Review: 5 GUYS NAMED MOE at Black Theatre Troupe

5 Guy's Named Moe wow's audiences as the true hidden gem of the valley, Black Theatre Troupe

By: Oct. 04, 2022
Review: 5 GUYS NAMED MOE at Black Theatre Troupe
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One thing that is on the same level if not steps above in importance when it comes to shows and theatre is visibility. Although it is great to be able to find amazing theatre as hidden gems in the valley, it is even better when those places receive the energy and recognition they deserve. Further, when you enter those hidden gem theatres and witness an immaculate production, it makes you want to do all you can to share it with as many people as possible. 5 Guys Named Moe is that immaculate production and Black Theatre Troupe is that hidden gem nestled in the heart of Downtown Phoenix.

5 Guys Named Moe is a story following the main character Nomax as figments of his imagination come to life out of his radio in the form of 5 singers, Eat Moe, Big Moe, No Moe, Four-Eyed Moe, and Little Moe. Far beyond the doings of a Greek chorus, these 5 team up to help Nomax understand his shortfalls with the woman who left him and ultimately how to be a better person not only to her but to himself as well. The performance is jam-packed with amazing vocals, dance, and overall hilarity; however, it is the profoundness in its message that makes this more than some fluff jukebox piece with music by Louis Jordan, unironically coined as "The King of the Jukebox."

The simple yet elegant set designed by Alfredo Escarcega is what initially catches the eye. Clad with a dressed proscenium, and bandstand, as well as props like an antique radio, are all that is needed. The band consisting of Pianist Brenda Hankins, Bassist Ray Carter, Percussionist Earl Halliburton, Tim Fleegle on Trombone, Joey Leyva on Trumpet, and Michael Wojciechowicz on Reeds make for a magnificent sound backing up these 6 great vocalists.

The cast was out of this world, with not one character overshadowing the other, yet each standing out and catching the eye as they take their place on stage. Nomax, played by Cedrick Jenkins, has a spectacular voice and presence. Frederick Alphonso as Eat Moe is electric as always. A regular on the Black Theatre Troupe Stage, his voice truly pulls at your emotions with "Don't Let The Sun Catch You Crying." Another Black Theatre Troupe Vet, Walter Belcher, never ceases to wow the audience with his charisma. This is especially true with his ability to pull the energy out of an initially fairly quiet crowd with his opening song, "Beware, Brother, Beware" as well as a heart-wrenching performance of "What's The Use Of Getting Sober." Tyree Ballard as No Moe has an amazing command of the stage, and his "Reet, Petite and Gone" definitely got the crowd going. Phillip Glover as Four-Eyed Moe has an astonishing voice, which was well showcased on "Azure Te" and hilariously contrasted with "Ain't Nobody Here But Us Chickens." And lastly, Dyonn James as Little Moe is magnetic and truly fun to watch, as was showcased with "Saturday Night Fish Fry." As well, their voices blend magnificently in every instance that they were together. Even with frequent sound issues during the performance, the ensemble truly found it in their voices to pull together and blend.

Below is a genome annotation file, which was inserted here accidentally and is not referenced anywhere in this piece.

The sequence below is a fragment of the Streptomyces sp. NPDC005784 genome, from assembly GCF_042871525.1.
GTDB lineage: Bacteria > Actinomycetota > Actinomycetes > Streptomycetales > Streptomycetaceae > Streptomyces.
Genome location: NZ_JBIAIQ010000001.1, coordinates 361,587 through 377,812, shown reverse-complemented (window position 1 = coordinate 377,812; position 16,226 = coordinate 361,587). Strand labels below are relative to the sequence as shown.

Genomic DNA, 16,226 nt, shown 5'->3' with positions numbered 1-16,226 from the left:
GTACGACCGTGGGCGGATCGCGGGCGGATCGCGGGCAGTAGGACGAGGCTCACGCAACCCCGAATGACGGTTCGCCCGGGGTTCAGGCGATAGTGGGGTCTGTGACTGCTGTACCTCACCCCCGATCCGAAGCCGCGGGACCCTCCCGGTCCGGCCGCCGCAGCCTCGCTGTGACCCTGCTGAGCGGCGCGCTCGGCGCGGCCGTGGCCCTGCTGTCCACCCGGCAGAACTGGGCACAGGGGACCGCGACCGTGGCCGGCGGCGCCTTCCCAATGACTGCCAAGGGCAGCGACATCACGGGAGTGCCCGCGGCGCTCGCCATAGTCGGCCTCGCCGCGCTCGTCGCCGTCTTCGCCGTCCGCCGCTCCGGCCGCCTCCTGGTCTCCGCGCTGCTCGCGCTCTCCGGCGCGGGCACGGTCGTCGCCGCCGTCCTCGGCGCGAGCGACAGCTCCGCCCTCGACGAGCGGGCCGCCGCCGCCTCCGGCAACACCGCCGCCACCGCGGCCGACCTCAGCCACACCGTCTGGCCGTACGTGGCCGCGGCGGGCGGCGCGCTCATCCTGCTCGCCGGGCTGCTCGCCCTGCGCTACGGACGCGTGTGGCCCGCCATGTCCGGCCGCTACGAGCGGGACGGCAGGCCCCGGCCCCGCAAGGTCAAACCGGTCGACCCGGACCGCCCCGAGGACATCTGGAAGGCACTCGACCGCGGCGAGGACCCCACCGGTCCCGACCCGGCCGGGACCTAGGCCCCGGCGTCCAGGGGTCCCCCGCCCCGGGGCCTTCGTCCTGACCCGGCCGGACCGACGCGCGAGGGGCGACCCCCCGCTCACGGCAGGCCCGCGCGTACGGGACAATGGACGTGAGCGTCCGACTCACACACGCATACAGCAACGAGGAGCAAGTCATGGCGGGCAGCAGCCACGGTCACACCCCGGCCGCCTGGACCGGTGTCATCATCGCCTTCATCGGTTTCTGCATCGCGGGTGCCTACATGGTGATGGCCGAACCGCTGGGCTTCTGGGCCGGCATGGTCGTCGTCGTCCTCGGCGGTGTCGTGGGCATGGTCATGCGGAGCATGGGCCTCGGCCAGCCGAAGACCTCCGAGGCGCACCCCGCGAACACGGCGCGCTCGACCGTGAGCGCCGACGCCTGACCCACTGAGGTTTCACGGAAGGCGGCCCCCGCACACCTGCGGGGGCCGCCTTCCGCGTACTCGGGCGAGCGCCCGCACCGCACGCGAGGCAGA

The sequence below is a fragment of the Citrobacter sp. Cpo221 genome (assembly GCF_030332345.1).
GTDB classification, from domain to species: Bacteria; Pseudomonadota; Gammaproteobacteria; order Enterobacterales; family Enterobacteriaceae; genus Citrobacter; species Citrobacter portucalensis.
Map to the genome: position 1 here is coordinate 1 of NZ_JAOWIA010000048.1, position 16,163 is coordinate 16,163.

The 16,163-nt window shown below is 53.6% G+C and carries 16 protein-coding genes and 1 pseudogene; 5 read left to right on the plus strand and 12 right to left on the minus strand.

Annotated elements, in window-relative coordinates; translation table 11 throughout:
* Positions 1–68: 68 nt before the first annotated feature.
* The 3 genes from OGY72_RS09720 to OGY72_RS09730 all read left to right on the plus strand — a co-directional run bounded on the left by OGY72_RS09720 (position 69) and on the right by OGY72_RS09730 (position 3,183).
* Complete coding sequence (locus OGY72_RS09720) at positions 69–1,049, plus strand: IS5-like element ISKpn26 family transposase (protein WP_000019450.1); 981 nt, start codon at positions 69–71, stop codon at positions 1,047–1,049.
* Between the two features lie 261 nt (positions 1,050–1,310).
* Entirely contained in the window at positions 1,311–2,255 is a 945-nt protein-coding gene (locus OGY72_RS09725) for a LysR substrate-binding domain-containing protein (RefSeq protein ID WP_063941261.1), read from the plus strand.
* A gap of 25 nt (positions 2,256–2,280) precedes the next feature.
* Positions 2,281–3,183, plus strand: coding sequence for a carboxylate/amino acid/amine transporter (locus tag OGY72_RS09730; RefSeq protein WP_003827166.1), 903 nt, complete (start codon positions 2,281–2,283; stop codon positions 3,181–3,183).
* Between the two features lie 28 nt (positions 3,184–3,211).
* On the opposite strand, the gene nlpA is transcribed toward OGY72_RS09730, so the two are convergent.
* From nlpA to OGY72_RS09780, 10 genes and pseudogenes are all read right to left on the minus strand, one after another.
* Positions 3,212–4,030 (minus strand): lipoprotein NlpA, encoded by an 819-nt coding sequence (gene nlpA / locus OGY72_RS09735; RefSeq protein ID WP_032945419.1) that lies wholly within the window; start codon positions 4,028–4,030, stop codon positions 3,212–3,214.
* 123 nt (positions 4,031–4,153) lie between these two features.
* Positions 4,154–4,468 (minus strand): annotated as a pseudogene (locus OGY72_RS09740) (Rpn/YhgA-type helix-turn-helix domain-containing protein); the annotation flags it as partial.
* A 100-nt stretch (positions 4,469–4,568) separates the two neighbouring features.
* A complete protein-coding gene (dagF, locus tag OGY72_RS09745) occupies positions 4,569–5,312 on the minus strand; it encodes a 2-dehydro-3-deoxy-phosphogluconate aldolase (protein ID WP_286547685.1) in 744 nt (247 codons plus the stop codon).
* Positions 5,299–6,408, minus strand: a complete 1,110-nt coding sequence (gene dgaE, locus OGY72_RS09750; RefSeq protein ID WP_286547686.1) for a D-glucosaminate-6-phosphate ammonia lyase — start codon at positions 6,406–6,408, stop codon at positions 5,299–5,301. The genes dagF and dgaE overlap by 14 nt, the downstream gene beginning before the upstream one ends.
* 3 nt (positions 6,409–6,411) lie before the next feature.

In their interview on NBC 12 News's Arizona Midday with Vanessa Gonzalez, Frederick Alphonso and Walter Belcher mention how Black Theatre Troupe is a theatre company able to provide "...all types of shows" with the ability to cater to "...all audiences..." As well, they go into their upcoming productions that "...have a little bit of something for everybody, Highlighting the African American experience... through everybody's lens." Yet and still, with the quality this theatre has always been able to provide, I am still astonished by individuals that have no idea the theatre exists. Although, with a charismatic Executive Director like David J. Hemphill speaking to the audience before each show, it is no wonder how they are able to have such a strong hold with a majorly word-of-mouth-built audience. Yet and still, it is in my honest opinion that Black Theatre Troupe still does not get the recognition it deserves as a true staple and hidden gem in Phoenix.

Although this magnificent production of 5 Guys Named Moe has closed, be sure not to miss any of their up coming shows, which can be found at


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